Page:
Cheech and Chong are more than the seemingly clueless, raunchy stoners they appear to be in their act. You may be surprised to learn that some of pop culture's foremost phenomena can be traced back to them.
For one, Michael Jackson may have never been discovered if it hadn't been for Tommy Chong's initial thumbs up. And that not-so-little Oscar winning film "Inglorious Basterds" by Quentin Tarantino may have never been conceived had it not been for Cheech Marin's influence.
If you think this is a joke, read on.
The ostensibly airheaded stoners – who recently spoke to Yahoo! Movies -- have a new animated film out now on DVD called (surprise, surprise) "Cheech and Chong's Animated Movie." Known for their comedy record classics like "Basketball Jones" and their 1978 film "Up in Smoke," the duo has been around since the early '70s.
But before they joined forces, Chong was a touring musician in Bobby Taylor & the Vancouvers. And The Jackson 5 once opened for his act at a Chicago gig in the mid-'60s. "We were amazed at this little guy that could sing like an adult and dance better than anybody we had ever seen," Chong told us.
That one performance proved to be a history-making catalyst. He recalled his bandleader Bobby Taylor urged the Jacksons to go to Motown Records the very night of their shared gig. They went to Detroit immediately, and about a month later The Jackson 5 was signed to the Motown label. "Joe Jackson brought me the first contract because I was the whitest guy that he knew," Chong said with a laugh. "I was the closest thing to a lawyer he [could find]," he joked.
Chong recalled going over the contract with Jackson and offering the famous stage dad his full endorsement, saying the move to Motown was best thing they could have done at the time. "That’s where Michael and the boys learned how to perform and that's where Michael really learned his music chops," Chong said. "He was such a genius."
Flash forward to 1972, when Marin and Chong's record comedy bit about a German Nazi was making fans laughs – and eventually leaving an imprint on film auteur Tarantino. "Tarantino was telling me a little while ago that when he and Eli Roth were writing 'Inglorious Basterds,' they were in some cabin… and they listened to 'Tortured Old Man,' one of our bits, [and that] it's in the movie," Marin told Yahoo! Movies. (Roth directed a segment of the film, acted in it as Sgt. Donny Donowitz aka Bear Jew, and received a "special thanks" in the credits – though Tarantino is credited as the sole writer.) "[They] listened to it constantly. They turned to each other at some point and go, 'We're writing Tortured Old Man, you know!'" "Basterds" was essentially Tarantino's take on the Cheech and Chong bit that appeared on their second comedy album, "Big Bambu," Marin pointed out.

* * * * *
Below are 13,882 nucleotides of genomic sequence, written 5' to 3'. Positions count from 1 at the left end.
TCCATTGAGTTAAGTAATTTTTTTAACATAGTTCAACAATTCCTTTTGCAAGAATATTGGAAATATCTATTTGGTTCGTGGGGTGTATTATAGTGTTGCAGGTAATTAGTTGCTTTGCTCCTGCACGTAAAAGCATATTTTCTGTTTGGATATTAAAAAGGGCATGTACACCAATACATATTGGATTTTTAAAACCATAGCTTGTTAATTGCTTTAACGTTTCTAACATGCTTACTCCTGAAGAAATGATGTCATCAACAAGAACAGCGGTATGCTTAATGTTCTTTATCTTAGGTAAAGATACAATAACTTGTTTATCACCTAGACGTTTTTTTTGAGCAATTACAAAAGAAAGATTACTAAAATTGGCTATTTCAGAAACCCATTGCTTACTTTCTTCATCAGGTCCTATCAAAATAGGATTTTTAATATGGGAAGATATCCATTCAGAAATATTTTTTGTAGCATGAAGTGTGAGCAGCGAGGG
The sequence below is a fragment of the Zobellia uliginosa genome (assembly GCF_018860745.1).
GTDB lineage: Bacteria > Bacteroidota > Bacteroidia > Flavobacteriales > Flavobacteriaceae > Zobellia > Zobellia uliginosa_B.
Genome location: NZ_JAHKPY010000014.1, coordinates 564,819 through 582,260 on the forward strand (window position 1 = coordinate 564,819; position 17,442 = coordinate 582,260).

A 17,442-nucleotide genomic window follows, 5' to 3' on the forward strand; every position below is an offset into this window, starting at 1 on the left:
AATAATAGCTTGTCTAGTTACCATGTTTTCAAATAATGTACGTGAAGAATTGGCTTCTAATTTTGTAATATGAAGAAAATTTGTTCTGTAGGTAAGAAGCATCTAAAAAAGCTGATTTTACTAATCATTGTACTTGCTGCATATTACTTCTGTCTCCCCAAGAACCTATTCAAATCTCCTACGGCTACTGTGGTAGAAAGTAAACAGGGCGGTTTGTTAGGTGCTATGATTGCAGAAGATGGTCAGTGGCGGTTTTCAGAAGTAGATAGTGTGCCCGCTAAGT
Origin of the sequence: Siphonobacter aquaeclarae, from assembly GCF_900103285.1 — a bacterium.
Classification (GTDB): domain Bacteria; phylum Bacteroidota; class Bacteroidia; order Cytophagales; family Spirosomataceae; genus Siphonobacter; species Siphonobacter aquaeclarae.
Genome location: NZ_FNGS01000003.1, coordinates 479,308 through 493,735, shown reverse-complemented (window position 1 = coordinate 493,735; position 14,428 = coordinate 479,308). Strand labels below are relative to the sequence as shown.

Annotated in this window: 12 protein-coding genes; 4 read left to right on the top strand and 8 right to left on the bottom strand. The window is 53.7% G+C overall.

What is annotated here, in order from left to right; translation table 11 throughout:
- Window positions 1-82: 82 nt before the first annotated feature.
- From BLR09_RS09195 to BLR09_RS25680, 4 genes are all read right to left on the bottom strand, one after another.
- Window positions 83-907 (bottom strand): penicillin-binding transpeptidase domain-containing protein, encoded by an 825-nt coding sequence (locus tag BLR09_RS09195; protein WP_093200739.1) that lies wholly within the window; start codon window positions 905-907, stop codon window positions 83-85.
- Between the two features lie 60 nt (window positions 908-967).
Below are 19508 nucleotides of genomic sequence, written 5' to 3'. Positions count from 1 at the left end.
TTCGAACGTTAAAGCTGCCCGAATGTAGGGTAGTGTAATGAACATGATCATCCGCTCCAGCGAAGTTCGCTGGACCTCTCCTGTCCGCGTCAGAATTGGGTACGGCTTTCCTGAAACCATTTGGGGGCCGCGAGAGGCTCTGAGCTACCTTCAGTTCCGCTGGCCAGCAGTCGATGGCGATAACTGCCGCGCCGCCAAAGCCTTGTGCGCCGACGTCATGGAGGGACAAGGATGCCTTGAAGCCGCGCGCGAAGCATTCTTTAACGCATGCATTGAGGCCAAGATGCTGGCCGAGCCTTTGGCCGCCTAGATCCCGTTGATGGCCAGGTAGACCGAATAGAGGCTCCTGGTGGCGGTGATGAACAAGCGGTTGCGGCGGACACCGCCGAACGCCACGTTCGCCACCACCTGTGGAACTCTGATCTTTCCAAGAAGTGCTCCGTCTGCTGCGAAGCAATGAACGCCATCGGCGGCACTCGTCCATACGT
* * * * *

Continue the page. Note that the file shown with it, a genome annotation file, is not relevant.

Whoopi Goldberg is a longtime Cheech and Chong fan. Her animated likeness even appears in their recent pot-themed music video (along with Bill Maher and other celebrities) called "Weed Are the World." Goldberg has good reason to keep supporting the comedy team: They – along with Jack Nicholson of all people – helped her rise to fame in the early years of her career.
"She was just an unknown comedian from San Francisco," Chong said, explaining how he and Marin first became aware of Goldberg's talent as a standup. "They did a showcase in the Belly Room at the Comedy Store [in Los Angeles], and [Jack] Nicholson and myself and a bunch of other people came down, and I met Whoopi then," he said, adding that Goldberg would watch them perform San Diego, "and then go home and do our bits."
Perhaps their longtime comedy act as clueless sex-crazed stoners has been a long-running ruse to deflect attention from their scope of impact – which also includes stoner-comedy successors Seth Rogen and even James Franco. Or maybe they just smoked a doobie and clumsily stumbled into the right place at the right time. Regardless of their intentions, make no mistake about it: Cheech and Chong have double-handedly altered the continuum of entertainment history.
Watch Yahoo! Catch Up With Cheech and Chong:
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